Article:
Pro­fessor Ivan Pon­gracic recently reunited with his band, Lords of Atlantis, to release a new single. Kallie Darymple | Col­legian

For three days, in the middle of July, Ivan Pon­gracic and his friends Jeremy DeHart and Dane Carter gathered in the empty McNamara Rehearsal Hall to revive the spirit of their band, Lords of Atlantis.

Though the band began recording with no intention to release any­thing, this practice session was not any ordinary one. Lords of Atlantis released a fin­ished track on Sept. 18., titled  “Long Live the King.”

The song is a tribute to and named for a man known for being the main inspi­ration behind the birth of surf music in the 1960s: Dick Dale.

Ivan Pon­gracic, pro­fessor of eco­nomics, has taught at Hillsdale for  the last 20 years. For as long as he can remember, Pon­gracic loved two things: Aus­trian eco­nomics and “surf music,” an instru­mental genre fea­turing reverb-heavy electric guitar, which Pon­gracic said orig­i­nated in Orange County. He has played this variety of music with a band since he was 18 years old.

Surf music is a union of reverb and Mediter­ranean tonal­ities. The lack of a vocalist gives the mind free-range over its emo­tions and allows the lis­tener to be whisked away by their imag­i­nation without being con­strained by lyrics.

“Surf music orig­i­nated from Southern Cal­i­fornia in the 1960s, pio­neered by native Cal­i­fornian gui­tarist Dick Dale,” Pon­gracic said. “The Beach Boys came out of it but they sang about surfing. The scene itself in Orange County all started as an instru­mental scene. This means it was without vocals. It was guitar driven.”

According to Pon­gracic, Dale’s father came from Lebanese descent and his mother’s family was Polish. Growing up, Pon­gracic said, Dale was exposed to a variety of old-world European and Middle Eastern music. These sounds inspired Dale to create a het­ero­ge­neous type of musical tones that resulted in a Medit­er­anean-esque sound.

This summer, Pon­gracic got the band back together to play some surf music and lift the members’ morale fol­lowing the coro­n­avirus pan­demic. Lords of Atlantis con­sists of Pon­gracic and two friends, Carter and DeHart, both past band­mates. Carter plays the drums and has been in various bands with Pon­gracic over the last 20 years. DeHart, who toured with Pon­gracic, plays electric and bass guitar.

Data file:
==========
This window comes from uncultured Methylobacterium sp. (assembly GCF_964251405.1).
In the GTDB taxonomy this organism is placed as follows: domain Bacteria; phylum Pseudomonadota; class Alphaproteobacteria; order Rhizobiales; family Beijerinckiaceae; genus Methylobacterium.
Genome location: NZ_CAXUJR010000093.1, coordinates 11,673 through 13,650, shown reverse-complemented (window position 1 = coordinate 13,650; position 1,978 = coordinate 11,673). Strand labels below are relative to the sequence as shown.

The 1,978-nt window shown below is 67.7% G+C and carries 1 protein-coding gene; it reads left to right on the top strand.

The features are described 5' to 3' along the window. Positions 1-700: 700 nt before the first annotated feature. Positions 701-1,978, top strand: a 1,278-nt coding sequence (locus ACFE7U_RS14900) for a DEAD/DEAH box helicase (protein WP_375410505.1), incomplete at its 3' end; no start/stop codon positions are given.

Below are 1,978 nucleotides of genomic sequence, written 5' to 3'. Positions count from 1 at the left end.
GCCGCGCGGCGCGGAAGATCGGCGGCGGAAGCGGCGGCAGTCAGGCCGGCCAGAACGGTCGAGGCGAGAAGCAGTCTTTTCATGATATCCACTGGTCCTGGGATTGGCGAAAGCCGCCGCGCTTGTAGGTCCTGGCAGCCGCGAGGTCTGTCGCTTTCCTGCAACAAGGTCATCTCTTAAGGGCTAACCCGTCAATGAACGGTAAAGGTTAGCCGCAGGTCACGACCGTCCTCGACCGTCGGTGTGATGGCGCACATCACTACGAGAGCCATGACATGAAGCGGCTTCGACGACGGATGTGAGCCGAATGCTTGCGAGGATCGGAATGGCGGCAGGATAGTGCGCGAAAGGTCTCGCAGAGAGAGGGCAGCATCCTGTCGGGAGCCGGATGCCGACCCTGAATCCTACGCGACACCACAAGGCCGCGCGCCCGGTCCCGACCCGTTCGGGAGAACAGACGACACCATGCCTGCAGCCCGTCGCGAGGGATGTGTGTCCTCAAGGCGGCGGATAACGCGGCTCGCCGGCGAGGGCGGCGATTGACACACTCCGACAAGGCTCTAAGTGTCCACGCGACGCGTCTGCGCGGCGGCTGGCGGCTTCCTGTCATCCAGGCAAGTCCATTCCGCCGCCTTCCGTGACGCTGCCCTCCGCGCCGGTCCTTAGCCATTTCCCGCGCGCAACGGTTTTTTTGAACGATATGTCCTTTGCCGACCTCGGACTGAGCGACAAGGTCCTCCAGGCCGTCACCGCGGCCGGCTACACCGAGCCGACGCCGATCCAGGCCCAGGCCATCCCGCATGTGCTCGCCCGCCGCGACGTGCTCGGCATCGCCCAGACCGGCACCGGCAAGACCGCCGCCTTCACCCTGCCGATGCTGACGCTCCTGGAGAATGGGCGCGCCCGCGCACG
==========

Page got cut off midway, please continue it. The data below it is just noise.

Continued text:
Senior Trevor Vogel said music has always played an important role in Pongracic’s eco­nomic lec­tures.

“He’s well known in the genre he plays,” Vogel said. “He’s very pas­sionate about it and he’s tal­ented, so this doesn’t sur­prise me.” 

Lords of Atlantis released “Dick Dale” on Sept. 18 to honor the eigh­teenth month since Dale’s death. Pongracic’s music is heavily influ­enced by Dale, and in 2014, he opened for him.

Pon­gracic opened for Dale with his former bands The Space Cos­sacks and The Madeira. The Youtube video of the band’s new release fea­tures a picture of young Pon­gracic and Dick Dale himself.

During Pongracic’s time at George Mason Uni­versity pur­suing his Ph.D, he met econ­omist Larry White. White enjoyed surf music and Pon­gracic realized they had a passion in common. White became a mentor for Pon­gracic in the world of surf music and even helped him come up with the name of his first band, The Space Cos­sacks, which pro­duced two studio albums. 

In 2004, Pon­gracic started another surf music band known as The Madeira, which is cur­rently on hiatus. In 2014, he was asked to go on tour with well-known surf musician John Blair. At first, they played in Spain and Italy, but ended up playing in the U.S. in 2015 and 2016 as the Blair-Pon­gracic band. Pon­gracic became espe­cially close with the members that would make up Lords of Atlantis — Carter and DeHart — while playing on these tours. 

An NPR article pub­lished in 2019 about Dale’s death noted that he fre­quently col­lab­o­rated with “Ein­stein of the guitar and the ampli­fiers,” Leo Fender. This allowed Dale to achieve, according to Pon­gracic, “a heavy-reverb guitar tone which formed the general char­acter of the sound ‘surf music.’”

“The instru­mental nature of it is very evocative,” Pon­gracic said. “It unleashes your imag­i­nation.”

“Dick Dale” is available to stream on YouTube and many of Pongracic’s older tracks can be found on a variety of dif­ferent music streaming ser­vices like Spotify and Pandora.

The track is worth lis­tening to, said Vogel, and in his words, “Nothing makes an eco­nomics department function as fun as Dr. Pon­gracic playing solo surf rock on his guitar.